Flaws within GameSpy, a popular program that allows game clients to find and connect to game servers, might permit crackers to flood systems with useless packets and tie up processors through DDoS attacks. The vulnerability, which affects many games across Windows and *nix server platforms, is based upon spoofed UDP requests, as an advisory by security research outfit PivX Solutions (which made public its research yesterday) explains. Affected applications include Battlefield 1942 Server, Quake, Quake 2, Q3: Arena & Team Arena, Half-Life, Counter-Strike, Unreal Tournament 2003, and Return to Castle Wolfenstein... and more, according to the alert. "As a basic rule of thumb, if it supports GameSpy, it will likely be vulnerable," said Mike Kristovich, a security researcher for PivX Solutions, who first identified the vulnerability. Testing by PivX with Battlefield 1942 Server illustrates the mechanism of the attack and its potential potency, an attacker with a dial up connection might easily disrupt a game servers and prevent access by legitimate gamers (irrespective of whether they use a personal firewall). "The attack does not only affect the bandwidth of the host and the victim, but it also tends to eat up a nice chunk of memory and CPU power on the server. Also, a side effect seems to be the server losing all its players, either by assuming their connection died or the players dropping the connection due to lag," Kristovich explains. PivX has published proof of concept code to back up its warning. Electronic Arts (publisher of many of the games involved) was notified of the problem on November 20, 2002. PivX is yet to receive a response from EA. Although there isn't yet a fix from GameSpy, PivX says a patch is planned. Copyright © 2003, Situation Publishing. All Rights Reserved.
Intel's sponsorship of a games tournament at London's Science Museum last Saturday ended in farce and frustration for participants and spectators alike. From the start the Intel Masters championship was beset with delays and technical cockups. A Reg reader who attended the tournament described it as a "total shambles", a summary shared by contributors to this thread on the game forum, Return to Castle Wolfenstein. Forum member v3n0m writes: "Everything was badly organized. According to what I heard the Science museum just let the IM guys to put all the show up at 06.00 of the same day or something like that. That doesn't explain the bad function of the PCs but it explains the delays." "The delays got worst with the PCs overheating and games not being able to being played. That resulted on Intel having to change the format of the games to a knockout tournament. That resulted on people only playing one game after having waited for like 10 hours." Ten hours? Perhaps a slight exaggeration, but the problems were real enough as documented by Z (another forum member). "[I] Got to the science museum at around 8am. After sitting about for five hours with no information from staff, they told us that the tournament would be single-elimination and we would be playing 4K in the first round," he writes. "Disappointment turned into farce as, after sneaking into the gaming area because security guards refused us entry, technicians and other 'organisers' pressured and pushed us to start the game as soon as possible. "After graphics card problems, sound problems, config problems, PCs crashing problems, servers disconnecting problems, punkbuster-kicking-entire-teams problems, I tried to join my team for the first match of the Intel Masters... only to be told 'The Server is Full'. "For me, unless you had a chance to play for one of the largest prizes, it really wasn't worth going to this tournament," he concludes. Some people reported they enjoyed the opportunity to meet up with friends and see the Science Museum, but for most the day was a washout. You can read their rants on the event via a listing on the numerous threads on the tournament on the Return to Castle Wolfenstein forum. Copyright © 2002, Situation Publishing. All Rights Reserved.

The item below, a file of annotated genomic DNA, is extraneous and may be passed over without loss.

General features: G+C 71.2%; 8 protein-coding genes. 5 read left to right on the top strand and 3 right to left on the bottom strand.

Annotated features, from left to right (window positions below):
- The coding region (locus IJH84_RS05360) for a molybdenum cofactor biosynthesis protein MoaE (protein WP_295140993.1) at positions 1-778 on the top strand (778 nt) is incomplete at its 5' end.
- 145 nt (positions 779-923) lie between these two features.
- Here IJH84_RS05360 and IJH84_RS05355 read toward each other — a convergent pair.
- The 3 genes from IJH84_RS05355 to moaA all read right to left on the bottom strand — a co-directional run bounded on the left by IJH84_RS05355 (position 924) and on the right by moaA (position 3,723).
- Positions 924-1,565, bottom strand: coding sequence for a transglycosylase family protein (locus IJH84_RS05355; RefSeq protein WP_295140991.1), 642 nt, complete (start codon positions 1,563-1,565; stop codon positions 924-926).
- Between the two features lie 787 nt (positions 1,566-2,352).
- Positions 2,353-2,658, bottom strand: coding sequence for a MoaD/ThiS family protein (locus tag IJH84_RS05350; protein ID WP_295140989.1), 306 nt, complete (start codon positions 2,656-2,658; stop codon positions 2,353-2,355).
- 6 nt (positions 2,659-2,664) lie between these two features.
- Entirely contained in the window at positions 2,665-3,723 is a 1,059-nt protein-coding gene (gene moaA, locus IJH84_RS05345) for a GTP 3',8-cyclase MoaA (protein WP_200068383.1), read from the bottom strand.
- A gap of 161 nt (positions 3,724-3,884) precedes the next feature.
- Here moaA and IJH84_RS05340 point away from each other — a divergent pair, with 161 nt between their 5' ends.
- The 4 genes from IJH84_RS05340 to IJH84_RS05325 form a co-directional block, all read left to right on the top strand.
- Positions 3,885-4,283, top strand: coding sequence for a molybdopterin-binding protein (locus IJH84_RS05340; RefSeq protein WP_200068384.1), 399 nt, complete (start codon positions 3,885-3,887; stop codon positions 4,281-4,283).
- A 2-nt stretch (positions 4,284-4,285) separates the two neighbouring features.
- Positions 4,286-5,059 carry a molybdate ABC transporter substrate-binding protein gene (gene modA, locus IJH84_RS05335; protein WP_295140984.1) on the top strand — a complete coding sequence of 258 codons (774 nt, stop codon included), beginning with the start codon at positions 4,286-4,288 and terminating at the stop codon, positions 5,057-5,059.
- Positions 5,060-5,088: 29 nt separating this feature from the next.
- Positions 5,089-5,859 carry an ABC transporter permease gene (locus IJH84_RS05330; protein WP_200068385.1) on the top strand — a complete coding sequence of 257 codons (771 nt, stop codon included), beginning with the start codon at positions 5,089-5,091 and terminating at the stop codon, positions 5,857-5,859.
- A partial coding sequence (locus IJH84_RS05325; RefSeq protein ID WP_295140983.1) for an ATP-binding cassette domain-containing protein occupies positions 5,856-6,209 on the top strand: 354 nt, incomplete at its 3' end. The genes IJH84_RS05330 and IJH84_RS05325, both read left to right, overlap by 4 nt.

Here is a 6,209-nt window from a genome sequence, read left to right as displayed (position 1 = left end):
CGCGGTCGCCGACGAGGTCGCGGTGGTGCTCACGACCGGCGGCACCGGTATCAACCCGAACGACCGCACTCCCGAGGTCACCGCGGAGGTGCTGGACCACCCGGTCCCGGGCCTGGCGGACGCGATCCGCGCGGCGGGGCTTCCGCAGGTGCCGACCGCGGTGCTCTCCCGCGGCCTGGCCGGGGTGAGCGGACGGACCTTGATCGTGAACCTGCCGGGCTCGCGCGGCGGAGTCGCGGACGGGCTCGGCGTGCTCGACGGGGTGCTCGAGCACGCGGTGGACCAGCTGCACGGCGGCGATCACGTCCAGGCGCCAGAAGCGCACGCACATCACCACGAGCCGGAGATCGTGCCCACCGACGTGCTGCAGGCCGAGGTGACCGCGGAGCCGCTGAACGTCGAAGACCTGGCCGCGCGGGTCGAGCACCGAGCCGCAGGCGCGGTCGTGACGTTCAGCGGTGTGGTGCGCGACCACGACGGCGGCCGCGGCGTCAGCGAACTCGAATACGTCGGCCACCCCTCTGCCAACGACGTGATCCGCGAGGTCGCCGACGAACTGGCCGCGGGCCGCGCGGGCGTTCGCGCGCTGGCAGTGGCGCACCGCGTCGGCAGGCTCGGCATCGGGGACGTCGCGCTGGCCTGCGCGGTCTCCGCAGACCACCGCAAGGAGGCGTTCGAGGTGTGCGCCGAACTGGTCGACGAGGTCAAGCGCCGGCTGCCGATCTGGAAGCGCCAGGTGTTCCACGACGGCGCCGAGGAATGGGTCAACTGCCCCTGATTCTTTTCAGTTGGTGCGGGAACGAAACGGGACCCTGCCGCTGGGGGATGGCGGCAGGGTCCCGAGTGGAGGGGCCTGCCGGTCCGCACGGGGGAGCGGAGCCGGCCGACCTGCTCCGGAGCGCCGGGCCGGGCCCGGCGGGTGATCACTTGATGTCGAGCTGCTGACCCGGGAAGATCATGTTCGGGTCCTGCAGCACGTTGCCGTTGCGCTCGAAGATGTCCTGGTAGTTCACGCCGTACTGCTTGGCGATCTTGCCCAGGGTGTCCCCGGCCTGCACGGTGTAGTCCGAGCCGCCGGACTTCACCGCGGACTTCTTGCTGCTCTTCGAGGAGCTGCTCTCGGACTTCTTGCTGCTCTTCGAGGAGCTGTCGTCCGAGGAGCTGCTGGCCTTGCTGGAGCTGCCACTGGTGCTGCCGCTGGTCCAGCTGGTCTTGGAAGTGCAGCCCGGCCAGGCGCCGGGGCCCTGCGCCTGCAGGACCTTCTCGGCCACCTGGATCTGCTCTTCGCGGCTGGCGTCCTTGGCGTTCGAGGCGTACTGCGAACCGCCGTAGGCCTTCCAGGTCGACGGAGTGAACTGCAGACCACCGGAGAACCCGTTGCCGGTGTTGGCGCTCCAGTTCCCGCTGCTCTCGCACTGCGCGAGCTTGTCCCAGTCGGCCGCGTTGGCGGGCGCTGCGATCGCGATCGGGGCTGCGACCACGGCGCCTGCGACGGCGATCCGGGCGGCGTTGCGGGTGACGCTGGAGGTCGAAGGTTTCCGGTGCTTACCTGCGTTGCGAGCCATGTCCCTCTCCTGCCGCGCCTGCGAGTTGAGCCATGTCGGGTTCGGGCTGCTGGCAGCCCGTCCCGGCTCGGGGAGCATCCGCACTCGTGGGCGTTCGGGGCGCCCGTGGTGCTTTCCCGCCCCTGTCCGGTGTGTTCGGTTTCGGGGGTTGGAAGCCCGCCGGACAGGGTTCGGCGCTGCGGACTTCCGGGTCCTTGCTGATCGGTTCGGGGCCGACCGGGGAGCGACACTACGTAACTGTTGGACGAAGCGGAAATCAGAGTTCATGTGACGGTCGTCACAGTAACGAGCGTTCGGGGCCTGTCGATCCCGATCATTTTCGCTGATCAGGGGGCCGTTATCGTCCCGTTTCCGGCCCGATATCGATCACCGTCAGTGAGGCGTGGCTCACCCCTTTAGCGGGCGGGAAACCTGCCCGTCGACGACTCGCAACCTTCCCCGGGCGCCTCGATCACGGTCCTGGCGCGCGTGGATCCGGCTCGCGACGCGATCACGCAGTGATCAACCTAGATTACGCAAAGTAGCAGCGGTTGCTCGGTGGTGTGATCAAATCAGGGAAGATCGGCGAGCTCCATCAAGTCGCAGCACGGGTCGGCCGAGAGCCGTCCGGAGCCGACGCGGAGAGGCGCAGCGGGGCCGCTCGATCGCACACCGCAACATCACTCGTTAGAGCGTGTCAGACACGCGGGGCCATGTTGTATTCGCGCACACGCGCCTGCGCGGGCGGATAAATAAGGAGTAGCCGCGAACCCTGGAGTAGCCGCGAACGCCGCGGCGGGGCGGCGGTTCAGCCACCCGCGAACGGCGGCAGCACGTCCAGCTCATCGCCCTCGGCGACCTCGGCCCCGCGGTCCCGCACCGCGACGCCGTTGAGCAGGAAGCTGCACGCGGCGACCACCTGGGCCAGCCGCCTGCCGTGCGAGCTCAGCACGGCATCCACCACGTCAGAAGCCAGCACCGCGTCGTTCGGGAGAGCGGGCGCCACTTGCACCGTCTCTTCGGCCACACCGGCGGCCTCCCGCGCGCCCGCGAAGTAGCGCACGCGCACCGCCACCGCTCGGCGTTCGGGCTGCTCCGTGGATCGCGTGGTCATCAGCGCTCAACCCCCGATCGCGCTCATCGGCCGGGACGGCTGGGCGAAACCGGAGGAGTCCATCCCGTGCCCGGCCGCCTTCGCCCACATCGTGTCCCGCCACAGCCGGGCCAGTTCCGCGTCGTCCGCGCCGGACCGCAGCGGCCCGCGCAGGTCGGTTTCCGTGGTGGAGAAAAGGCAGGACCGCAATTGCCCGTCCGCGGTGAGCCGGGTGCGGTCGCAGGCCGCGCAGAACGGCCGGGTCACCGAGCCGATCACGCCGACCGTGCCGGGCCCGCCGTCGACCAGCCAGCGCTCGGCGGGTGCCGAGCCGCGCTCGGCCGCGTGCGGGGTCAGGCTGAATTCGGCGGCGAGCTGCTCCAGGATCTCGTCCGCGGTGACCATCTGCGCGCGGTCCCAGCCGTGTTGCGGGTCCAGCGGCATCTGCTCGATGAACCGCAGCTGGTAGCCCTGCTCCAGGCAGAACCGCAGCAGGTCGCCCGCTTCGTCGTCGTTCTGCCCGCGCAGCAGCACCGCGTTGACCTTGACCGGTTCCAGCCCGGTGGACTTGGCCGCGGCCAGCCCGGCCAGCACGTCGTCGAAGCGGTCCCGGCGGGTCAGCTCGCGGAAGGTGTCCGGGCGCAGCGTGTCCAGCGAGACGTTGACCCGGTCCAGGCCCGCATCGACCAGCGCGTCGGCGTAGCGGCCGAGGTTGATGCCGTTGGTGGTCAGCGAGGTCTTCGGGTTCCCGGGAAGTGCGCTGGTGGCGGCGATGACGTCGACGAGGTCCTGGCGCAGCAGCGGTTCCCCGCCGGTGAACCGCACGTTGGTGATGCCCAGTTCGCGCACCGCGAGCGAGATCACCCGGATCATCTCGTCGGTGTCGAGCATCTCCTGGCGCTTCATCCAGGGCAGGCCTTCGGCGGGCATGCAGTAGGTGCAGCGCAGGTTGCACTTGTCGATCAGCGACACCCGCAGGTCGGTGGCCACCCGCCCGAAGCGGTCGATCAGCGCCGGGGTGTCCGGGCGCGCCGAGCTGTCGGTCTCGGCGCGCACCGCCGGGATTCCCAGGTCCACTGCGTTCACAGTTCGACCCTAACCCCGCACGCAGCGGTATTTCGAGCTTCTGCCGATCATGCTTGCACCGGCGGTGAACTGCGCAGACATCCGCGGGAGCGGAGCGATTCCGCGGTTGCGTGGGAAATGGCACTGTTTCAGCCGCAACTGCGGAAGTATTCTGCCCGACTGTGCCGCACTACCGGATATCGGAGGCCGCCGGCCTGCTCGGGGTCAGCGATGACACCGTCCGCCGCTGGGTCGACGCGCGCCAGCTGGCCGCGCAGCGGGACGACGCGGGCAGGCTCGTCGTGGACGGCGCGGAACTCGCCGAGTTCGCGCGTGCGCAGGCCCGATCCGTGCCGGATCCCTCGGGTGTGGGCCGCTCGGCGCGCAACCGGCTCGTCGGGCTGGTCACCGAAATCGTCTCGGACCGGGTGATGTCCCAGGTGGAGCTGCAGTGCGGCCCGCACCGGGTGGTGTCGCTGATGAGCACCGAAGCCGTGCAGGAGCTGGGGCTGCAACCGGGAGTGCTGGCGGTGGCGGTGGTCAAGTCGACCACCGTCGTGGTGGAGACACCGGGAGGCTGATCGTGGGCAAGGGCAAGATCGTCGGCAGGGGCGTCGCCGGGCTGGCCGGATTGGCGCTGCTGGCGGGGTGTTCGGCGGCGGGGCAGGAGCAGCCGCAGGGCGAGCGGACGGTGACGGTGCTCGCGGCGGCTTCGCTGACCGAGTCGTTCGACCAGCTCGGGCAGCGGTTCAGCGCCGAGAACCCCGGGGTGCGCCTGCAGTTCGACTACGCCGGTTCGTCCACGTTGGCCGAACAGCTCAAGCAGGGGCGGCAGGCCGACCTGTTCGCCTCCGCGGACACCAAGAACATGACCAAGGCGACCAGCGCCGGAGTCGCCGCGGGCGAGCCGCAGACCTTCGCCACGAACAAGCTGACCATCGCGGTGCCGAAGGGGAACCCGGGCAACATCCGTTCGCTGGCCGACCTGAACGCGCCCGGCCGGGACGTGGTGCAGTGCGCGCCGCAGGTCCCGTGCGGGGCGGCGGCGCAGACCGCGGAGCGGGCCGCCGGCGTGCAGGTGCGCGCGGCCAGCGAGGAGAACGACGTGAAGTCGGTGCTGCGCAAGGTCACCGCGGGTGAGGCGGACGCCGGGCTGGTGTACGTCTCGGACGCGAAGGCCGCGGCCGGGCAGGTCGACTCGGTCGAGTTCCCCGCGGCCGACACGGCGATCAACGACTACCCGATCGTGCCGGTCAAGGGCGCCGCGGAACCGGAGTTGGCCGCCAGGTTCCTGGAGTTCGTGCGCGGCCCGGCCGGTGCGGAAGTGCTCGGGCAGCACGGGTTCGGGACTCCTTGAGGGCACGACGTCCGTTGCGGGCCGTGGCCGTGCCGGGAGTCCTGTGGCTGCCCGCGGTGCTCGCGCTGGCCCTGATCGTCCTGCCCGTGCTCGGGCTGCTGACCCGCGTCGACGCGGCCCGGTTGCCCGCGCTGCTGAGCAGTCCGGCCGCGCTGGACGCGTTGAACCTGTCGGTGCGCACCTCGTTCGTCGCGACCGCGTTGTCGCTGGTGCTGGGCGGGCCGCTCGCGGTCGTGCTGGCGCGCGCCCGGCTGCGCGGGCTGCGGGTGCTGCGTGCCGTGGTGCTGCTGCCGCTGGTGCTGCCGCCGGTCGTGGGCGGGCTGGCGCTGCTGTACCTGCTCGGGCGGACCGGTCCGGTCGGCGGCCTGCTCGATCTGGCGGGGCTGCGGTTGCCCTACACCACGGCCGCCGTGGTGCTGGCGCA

Telewest is looking for volunteers to take part in a trial to test the online gaming service Xbox Live. Those taking part must have been a 512k or 1Mb blueyonder broadband Internet customer for at least six months. They must also own an Xbox console and already applied for an Xbox Live test pack from Microsoft. Telewest's trial is part of a European test drive of Microsoft's online games platform. Thousands of gamers in the UK, France and Germany have already taken part in early beta trials ahead of a full European launch of the service, which is expected to go-ahead in March 2003. Said Telewest's Chad Raube: "We want to find the best way to connect the Xbox with our blueyonder broadband internet service. There are currently a number of options and our trial will help develop a one-stop-shop for gaming hardware and support." People interested in signing up for the trial can register their interest at xbox.blueyonder.co.uk. Those taking part in the trial will be given a hardware pack including a hub and cabling, plus an additional IP address and support information. Copyright © 2002, Situation Publishing. All Rights Reserved.